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Over the next two years, Ford will have a whole lineup of new smaller cars coming the US market including the Fiesta and global Focus. At a Ford media event today, marketing VP Jim Farley talked to reporters about the plans for those cars. Traditionally, carmakers have had a hard time making money on small cars in the US because customers have expected prices in proportion to size. That perception is now changing as customers are moving down from trucks and SUVs to cars, particularly smaller car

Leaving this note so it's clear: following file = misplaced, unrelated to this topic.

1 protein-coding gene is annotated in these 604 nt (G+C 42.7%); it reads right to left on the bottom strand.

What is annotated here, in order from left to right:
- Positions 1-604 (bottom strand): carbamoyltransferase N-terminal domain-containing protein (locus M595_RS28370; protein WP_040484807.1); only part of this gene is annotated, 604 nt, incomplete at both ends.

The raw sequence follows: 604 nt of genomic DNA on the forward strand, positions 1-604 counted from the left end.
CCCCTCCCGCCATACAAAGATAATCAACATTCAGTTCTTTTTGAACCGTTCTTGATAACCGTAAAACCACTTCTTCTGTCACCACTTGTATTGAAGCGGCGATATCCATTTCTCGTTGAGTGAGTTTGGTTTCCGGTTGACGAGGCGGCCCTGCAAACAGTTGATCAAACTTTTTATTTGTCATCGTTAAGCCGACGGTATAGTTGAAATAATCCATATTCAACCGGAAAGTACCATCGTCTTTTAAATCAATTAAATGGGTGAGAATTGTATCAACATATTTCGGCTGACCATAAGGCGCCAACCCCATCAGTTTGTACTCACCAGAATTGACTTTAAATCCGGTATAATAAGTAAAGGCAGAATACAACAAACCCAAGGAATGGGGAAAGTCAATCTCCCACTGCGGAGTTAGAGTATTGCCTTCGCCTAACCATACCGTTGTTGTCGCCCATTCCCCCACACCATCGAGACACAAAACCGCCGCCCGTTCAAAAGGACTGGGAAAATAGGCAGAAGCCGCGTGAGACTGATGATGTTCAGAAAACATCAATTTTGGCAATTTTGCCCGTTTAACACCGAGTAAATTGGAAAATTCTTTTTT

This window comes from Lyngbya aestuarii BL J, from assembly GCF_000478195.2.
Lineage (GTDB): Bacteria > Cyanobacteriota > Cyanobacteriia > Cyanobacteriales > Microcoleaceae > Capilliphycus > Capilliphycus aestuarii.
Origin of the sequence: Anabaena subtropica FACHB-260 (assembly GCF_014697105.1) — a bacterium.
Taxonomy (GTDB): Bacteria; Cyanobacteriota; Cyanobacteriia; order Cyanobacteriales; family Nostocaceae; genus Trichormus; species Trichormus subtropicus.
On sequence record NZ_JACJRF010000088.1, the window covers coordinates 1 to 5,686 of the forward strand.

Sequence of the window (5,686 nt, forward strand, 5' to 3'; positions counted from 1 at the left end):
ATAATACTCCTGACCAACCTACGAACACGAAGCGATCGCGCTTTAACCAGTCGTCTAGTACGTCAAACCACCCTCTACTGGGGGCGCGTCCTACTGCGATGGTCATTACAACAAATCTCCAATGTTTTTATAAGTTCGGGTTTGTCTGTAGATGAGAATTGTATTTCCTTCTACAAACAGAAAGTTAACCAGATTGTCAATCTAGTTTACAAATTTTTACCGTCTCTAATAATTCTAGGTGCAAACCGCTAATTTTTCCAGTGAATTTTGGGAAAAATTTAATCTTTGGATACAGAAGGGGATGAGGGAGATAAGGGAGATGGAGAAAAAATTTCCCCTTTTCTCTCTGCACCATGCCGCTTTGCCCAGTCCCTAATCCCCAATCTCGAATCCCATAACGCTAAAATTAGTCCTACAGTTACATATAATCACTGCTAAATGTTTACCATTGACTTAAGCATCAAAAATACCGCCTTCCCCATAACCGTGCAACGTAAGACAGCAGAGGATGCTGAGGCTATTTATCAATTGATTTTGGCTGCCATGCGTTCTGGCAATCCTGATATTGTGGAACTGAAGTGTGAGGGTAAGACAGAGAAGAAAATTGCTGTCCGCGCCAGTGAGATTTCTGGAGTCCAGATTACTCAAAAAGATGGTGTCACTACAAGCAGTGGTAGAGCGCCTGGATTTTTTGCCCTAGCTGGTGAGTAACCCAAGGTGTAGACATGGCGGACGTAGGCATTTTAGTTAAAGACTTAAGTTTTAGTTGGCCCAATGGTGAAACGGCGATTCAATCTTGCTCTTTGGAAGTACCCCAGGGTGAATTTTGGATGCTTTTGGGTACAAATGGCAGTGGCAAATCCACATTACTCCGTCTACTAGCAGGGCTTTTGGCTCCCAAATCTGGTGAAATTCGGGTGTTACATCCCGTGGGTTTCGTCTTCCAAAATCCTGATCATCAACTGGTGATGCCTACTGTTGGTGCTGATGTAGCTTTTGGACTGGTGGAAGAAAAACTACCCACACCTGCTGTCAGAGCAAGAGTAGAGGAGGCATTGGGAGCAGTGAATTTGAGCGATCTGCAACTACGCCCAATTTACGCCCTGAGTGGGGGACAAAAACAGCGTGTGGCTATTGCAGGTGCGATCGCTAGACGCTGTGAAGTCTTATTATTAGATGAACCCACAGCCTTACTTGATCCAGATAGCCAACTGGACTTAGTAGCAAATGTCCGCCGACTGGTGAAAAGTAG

Traditionally U.S. car buyers have had an aversion to paying more than minimal prices for small cars, essentially preferring to "pay by the pound." That has posed a problem for automakers trying to meet fleet average fuel economy standards. If they can't sell enough smaller cars to pull up their fleet average, they have to spend a lot more money to raise the efficiency of bigger vehicles to compensate. The only way they have been able to sell small cars to Americans has been at rock-bottom price